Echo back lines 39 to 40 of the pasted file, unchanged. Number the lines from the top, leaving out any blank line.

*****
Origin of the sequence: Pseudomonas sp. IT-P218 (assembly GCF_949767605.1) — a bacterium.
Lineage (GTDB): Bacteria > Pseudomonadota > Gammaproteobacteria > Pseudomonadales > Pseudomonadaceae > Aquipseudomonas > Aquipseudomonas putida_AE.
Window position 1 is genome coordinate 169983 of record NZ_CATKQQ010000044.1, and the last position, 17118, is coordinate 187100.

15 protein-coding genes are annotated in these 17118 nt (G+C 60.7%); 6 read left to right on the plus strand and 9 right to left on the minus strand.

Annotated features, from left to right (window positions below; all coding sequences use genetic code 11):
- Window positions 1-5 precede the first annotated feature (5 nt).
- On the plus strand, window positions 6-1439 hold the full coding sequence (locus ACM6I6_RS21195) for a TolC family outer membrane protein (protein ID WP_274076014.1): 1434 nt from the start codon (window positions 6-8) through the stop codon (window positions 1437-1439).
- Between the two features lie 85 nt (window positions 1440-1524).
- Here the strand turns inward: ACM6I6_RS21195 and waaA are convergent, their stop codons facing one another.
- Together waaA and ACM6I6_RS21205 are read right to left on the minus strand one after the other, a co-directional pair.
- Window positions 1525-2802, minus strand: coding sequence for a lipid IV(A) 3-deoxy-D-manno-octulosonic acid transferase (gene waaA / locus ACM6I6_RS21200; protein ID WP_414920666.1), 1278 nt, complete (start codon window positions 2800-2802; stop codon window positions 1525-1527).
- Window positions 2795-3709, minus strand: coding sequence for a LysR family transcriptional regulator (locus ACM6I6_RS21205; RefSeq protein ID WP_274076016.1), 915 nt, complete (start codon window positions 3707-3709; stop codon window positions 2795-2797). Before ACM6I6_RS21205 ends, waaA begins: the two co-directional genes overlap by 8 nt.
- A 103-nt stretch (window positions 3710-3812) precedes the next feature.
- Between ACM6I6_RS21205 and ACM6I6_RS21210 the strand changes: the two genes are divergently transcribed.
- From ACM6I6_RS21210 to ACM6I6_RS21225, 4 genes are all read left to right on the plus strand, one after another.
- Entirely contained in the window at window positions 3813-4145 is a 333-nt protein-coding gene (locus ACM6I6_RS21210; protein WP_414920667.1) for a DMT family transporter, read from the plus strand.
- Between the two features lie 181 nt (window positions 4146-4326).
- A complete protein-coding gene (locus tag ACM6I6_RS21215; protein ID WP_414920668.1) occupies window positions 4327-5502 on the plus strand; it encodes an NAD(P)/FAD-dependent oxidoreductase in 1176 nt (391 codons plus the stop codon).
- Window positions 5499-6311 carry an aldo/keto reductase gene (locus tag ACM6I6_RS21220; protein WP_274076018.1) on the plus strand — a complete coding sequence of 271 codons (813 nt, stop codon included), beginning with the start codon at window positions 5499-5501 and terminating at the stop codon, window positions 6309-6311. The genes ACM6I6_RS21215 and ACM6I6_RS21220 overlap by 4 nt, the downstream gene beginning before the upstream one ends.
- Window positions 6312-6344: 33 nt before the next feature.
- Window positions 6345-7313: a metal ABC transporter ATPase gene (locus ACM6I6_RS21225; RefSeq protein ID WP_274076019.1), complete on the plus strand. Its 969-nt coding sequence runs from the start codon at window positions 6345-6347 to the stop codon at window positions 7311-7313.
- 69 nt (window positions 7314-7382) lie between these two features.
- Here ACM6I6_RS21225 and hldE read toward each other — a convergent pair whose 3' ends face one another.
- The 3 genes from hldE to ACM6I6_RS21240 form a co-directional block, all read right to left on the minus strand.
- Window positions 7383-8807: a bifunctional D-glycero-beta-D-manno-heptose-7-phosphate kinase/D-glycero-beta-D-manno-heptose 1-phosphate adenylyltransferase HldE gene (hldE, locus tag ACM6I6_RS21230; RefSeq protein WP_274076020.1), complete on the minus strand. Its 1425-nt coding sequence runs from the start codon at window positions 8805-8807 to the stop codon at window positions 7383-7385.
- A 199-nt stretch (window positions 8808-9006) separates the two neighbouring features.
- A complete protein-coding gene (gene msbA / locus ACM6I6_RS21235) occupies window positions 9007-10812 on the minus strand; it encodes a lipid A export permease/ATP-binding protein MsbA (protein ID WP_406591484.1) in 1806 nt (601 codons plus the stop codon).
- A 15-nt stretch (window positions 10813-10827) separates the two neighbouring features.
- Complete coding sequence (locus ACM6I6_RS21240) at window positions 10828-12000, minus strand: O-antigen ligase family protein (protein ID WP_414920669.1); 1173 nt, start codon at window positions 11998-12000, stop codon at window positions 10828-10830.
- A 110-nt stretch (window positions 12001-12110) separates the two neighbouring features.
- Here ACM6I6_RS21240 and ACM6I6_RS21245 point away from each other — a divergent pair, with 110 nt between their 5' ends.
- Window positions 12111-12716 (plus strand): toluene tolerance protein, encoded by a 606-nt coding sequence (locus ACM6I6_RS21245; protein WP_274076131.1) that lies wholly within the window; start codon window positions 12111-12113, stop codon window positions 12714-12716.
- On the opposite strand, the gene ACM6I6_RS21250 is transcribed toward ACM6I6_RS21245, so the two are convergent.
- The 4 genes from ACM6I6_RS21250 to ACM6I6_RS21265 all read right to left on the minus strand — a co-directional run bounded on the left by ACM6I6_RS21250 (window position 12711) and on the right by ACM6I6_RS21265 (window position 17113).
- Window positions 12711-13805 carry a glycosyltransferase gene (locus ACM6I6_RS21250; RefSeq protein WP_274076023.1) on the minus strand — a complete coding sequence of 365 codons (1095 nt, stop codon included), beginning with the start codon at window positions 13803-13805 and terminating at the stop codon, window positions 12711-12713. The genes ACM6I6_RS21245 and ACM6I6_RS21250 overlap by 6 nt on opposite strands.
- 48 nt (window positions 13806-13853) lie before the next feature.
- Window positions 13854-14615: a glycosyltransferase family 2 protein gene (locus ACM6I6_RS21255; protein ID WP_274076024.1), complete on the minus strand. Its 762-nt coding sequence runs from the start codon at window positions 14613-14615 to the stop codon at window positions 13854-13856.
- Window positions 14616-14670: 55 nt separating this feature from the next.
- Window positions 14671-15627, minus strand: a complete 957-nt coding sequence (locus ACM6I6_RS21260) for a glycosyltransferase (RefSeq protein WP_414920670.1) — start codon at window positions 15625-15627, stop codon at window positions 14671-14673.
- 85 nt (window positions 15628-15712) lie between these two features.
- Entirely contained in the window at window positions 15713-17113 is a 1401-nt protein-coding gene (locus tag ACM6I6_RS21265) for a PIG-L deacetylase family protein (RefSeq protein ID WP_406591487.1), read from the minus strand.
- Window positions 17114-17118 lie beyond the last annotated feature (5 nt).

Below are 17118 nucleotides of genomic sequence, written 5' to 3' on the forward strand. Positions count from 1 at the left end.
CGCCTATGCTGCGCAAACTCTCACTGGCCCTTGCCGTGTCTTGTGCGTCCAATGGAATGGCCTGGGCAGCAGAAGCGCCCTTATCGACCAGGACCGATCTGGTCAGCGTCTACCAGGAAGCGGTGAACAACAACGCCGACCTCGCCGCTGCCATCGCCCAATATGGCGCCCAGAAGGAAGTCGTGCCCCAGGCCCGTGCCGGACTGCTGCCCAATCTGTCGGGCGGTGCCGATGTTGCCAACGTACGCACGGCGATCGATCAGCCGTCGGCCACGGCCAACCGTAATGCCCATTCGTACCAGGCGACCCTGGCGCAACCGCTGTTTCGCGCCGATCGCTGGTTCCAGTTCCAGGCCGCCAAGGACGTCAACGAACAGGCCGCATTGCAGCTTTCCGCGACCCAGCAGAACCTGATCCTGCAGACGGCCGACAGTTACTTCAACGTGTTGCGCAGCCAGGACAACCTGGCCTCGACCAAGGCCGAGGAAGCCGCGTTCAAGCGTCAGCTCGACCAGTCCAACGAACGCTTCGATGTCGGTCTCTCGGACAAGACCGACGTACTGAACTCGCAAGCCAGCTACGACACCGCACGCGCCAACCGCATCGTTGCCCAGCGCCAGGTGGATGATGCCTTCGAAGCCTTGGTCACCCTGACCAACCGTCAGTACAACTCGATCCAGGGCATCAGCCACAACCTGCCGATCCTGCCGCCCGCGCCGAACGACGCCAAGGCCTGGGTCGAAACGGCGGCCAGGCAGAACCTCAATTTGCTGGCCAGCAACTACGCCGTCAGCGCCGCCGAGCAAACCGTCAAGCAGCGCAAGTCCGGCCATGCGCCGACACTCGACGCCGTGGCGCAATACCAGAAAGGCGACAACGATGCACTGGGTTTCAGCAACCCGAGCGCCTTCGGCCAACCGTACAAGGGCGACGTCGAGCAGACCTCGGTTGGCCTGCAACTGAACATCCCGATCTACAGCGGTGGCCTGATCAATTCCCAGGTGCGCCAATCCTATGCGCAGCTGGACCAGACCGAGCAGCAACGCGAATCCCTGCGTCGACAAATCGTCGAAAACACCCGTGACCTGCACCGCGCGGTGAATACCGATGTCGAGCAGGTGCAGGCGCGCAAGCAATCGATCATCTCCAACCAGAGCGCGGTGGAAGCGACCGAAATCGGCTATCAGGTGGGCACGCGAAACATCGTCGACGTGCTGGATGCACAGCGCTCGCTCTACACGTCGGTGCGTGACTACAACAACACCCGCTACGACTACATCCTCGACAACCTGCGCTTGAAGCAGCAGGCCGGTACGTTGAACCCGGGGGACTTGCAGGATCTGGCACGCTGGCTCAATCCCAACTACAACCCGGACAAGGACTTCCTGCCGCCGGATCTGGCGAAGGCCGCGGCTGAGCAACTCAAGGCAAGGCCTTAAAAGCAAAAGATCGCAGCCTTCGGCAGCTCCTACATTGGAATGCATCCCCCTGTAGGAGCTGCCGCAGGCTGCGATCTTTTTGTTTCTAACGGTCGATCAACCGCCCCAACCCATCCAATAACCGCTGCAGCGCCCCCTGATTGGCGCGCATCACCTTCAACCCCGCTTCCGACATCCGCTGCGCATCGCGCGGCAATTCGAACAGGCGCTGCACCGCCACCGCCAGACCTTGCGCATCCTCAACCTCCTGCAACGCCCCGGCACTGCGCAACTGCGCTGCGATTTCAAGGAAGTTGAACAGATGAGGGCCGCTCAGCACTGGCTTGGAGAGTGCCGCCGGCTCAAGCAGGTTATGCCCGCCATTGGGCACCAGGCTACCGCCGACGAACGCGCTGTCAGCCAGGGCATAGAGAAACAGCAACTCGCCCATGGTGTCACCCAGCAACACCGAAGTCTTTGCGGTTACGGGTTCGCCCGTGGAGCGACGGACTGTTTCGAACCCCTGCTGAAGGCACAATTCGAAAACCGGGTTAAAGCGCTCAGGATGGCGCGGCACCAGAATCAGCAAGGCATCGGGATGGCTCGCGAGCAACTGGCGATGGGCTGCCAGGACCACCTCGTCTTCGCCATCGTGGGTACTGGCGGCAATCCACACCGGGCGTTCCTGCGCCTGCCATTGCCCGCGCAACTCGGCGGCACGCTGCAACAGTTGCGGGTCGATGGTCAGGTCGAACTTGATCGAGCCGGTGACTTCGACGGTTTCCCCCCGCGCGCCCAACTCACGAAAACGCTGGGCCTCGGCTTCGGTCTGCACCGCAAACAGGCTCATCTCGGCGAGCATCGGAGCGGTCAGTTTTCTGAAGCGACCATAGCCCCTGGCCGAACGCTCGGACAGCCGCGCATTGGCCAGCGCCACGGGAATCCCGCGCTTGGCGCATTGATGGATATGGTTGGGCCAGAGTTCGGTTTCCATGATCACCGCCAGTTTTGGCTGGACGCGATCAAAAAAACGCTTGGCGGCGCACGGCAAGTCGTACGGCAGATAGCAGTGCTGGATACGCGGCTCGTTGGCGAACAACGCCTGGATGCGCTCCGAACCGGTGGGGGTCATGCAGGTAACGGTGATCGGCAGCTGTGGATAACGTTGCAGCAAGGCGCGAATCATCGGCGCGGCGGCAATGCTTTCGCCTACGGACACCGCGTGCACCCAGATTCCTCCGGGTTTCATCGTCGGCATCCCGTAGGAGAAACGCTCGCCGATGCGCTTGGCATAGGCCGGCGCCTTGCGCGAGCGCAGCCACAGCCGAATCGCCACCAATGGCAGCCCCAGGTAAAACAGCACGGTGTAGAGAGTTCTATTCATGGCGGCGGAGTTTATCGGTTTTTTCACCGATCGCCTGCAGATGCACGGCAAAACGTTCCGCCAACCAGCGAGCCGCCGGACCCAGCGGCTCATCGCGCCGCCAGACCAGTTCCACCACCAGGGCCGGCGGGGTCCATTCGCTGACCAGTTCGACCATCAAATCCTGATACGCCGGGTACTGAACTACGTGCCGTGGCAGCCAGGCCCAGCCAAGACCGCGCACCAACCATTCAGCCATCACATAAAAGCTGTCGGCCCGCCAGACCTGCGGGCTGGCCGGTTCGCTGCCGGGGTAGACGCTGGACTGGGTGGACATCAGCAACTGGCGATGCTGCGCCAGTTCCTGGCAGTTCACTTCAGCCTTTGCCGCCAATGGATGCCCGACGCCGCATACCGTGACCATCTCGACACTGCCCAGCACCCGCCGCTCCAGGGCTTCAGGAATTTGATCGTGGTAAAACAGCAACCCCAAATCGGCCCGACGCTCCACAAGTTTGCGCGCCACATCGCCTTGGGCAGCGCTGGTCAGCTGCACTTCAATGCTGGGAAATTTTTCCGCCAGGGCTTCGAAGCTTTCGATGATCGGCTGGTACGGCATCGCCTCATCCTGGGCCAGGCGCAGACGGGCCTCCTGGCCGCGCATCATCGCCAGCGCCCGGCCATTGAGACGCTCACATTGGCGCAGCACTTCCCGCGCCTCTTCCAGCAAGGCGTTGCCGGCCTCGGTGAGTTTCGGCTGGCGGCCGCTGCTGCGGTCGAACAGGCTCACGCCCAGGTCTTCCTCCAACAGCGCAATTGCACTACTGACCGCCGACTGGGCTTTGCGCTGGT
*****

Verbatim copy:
- Window positions 14671-15627, minus strand: a complete 957-nt coding sequence (locus ACM6I6_RS21260) for a glycosyltransferase (RefSeq protein WP_414920670.1) — start codon at window positions 15625-15627, stop codon at window positions 14671-14673.
- 85 nt (window positions 15628-15712) lie between these two features.